How Much Is Your Health Costing You & Everyone Else?

How Much Is Your Health Costing You & Everyone Else?

“Eating healthy is expensive!”

I’ve harped about this plenty in previous blog posts, but one of the most common excuses people make for not eating healthy is how costly they think it is.

Do some critical thinking for a bit. What do you think costs more long term, eating healthy for life or years of medical expenses, pills, and surgeries especially in the latter years of your life?

In this week’s post, we’ll go over how being healthier will save YOU money, make you MORE money, and cost me, and EVERYONE else less!

Poor Health’s Costs

After doing some research, I ran into two thorough reports comparing poor health with peoples’ medical expenses and their earnings. I suggest you give both a read, multiple times because of the facts no one wants to talk about below.

In one report done by the National Bureau of Economic Research, researchers asked 958 middle-aged men to rate their health on a scale of 1-5, with 1-2 being considered poor health. Researchers found that:

  • People in their study whom spent 16-20 years with poor health lost $4,000 more annually than healthy individuals.
  • By age 65, the wealth gap between healthy and unhealthy men was $150,000.

If you are still in your 20s or 30s, it is critical to develop healthy habits now, rather than later. The longer you wait, the less likely you recover.

In the next study, Rutgers University studied how improved health behaviors effect their medical expenses. They’ve found:

  • Healthier people pay lower health premiums, saving them tons of money in the long run (no brainer).
  • Higher company health costs from poor health takes away money you could potentially take home, having a trickle-down effect financially if you aren’t aware of what you’re doing with your money.

Rutgers also studied how medical costs and earnings for smokers and obese people differ from others:

  • Overweight individuals tend to make less money than their slimmer counterparts.
  • Obese individuals and smokers pay more for health expenses such as medical insurance, disability, and long term health insurance.
  • Obese people spend 36% more on health services and 77% more on medications than non-obese folks.
  • Smoker’s will pay higher insurance premiums than non-smokers, and in some states, can be a reason they get fired.
  • A typical non-smoker’s net worth has been found to be 50% higher than light smokers and twice as high as heavy smokers.

You might think to yourself, “It’s my life. I’ll do what I want. I’m only hurting myself.”


It effects EVERYONE financially.

Poor Health’s Costs on Society

One of the biggest reasons I shy away from looking at articles, like the one from Santa Clara University, is that I get upset. Upset because I’m losing money to fund people’s unhealthy lifestyle habits. Why do I have to suffer financial consequences for those who lack self-discipline or simply do not care?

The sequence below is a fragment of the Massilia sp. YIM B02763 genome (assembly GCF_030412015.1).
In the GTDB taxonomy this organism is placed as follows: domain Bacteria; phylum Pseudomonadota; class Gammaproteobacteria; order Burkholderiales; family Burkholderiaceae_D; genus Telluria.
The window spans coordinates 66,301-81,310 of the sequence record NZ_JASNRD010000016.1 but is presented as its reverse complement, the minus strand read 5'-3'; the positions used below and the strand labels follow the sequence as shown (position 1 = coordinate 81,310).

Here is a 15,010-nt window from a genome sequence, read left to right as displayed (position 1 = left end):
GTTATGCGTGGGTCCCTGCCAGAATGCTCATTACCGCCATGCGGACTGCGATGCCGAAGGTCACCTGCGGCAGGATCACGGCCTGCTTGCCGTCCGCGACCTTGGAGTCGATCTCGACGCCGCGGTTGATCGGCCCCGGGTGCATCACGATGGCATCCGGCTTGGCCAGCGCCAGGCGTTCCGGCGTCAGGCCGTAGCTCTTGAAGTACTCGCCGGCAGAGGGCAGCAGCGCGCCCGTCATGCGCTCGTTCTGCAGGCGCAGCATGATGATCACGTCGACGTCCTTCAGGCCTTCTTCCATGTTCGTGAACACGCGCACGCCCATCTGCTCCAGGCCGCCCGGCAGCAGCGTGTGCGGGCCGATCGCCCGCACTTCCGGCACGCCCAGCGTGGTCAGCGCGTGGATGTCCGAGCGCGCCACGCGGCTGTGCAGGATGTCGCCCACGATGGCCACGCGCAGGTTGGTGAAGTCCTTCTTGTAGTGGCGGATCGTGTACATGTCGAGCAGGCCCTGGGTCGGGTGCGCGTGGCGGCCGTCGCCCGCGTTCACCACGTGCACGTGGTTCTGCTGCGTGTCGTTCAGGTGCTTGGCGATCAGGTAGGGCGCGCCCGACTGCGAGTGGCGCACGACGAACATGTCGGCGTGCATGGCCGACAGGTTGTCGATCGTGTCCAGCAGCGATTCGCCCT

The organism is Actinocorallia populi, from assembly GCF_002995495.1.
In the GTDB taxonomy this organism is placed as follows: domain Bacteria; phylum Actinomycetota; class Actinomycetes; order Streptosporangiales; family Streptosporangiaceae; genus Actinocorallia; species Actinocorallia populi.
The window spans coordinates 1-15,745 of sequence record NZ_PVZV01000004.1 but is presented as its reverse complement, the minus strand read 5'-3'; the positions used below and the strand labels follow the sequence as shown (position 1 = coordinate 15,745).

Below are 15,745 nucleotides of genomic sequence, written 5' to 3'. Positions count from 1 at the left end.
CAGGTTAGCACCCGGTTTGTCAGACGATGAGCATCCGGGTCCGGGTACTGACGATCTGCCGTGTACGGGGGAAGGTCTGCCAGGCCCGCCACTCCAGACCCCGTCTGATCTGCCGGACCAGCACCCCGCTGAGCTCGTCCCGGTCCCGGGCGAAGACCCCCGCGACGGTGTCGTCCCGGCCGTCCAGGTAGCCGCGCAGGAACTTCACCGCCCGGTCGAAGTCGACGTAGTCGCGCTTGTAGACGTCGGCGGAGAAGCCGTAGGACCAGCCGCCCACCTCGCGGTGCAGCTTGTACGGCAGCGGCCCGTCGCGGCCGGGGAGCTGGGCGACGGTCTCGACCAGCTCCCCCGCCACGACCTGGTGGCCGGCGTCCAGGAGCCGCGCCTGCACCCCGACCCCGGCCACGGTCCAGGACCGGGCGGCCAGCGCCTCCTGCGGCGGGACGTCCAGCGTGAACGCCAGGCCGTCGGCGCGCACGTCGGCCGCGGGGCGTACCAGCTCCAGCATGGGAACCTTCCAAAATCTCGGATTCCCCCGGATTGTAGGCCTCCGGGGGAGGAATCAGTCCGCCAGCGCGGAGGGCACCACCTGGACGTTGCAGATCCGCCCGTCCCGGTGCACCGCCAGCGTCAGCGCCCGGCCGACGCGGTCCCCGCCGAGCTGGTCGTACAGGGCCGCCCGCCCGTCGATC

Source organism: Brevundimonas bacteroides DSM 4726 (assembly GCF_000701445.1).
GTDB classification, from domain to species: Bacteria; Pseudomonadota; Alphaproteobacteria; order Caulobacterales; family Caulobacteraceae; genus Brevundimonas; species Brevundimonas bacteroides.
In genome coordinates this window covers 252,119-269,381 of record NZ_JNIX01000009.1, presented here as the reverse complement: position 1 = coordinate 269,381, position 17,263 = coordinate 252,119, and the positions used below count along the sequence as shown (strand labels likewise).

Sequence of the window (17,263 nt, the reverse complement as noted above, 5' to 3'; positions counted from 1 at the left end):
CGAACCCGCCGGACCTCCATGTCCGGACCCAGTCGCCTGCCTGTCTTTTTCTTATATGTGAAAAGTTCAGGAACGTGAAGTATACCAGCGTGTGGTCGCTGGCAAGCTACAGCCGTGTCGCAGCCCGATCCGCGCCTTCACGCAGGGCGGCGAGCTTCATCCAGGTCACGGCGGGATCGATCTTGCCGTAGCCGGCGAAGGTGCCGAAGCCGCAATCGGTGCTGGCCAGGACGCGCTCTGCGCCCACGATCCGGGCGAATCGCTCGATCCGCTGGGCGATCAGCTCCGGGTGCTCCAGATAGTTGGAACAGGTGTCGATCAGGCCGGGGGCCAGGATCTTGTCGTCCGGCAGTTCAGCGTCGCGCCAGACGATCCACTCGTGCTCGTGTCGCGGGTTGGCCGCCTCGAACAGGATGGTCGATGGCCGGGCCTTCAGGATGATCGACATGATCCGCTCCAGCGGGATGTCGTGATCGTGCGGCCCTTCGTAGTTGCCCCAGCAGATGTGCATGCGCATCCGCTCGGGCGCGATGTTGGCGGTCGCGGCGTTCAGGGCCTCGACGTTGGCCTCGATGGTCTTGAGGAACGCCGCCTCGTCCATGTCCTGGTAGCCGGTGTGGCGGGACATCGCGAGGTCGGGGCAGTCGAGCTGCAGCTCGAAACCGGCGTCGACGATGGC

From the American Medical Association, $0.25 of every health care dollar is spent on treatment of diseases or disabilities that result from potentially changeable behaviors.

People not at risk for health related issues pay higher insurance premiums, government expenditures, health care costs, and disability benefits caused by individuals with unhealthy habits, regardless if they ever need to use it or not.

Changeable unhealthy habits that cause disease or disability are most costly:

  • Coronary heart disease costs the U.S. $43 billion per year.
  • With increased health care and insurance costs from smokers, every person pays $221 annually for smoker’s health expenses.

Everyone loses with an unhealthy society, except the medical related businesses of course.

Just imagine if everyone were active and made it a point to eat better and exercise a tad more. Insurance would be much lower and the need for medicine and surgeries would go down the drain, leaving that much more money for me and you. That’s money we can invest, start our own business, purchase a home, whatever WE want to do with it.

Make being a healthier individual in 2019 a major goal for yourself. You might not notice a significant difference in one year (I think you will), but if you make it a habit and compound it over time, your life WILL change for the better.

Hope you all enjoyed this week’s blog post! If you’ve missed last week’s post on my Top 5 Books Read in 2018, click here! As always, don’t forget to like, comment, share, and subscribe!

“The greatest wealth is health.”

Book of the Month:                 “As You Think” by James Allen

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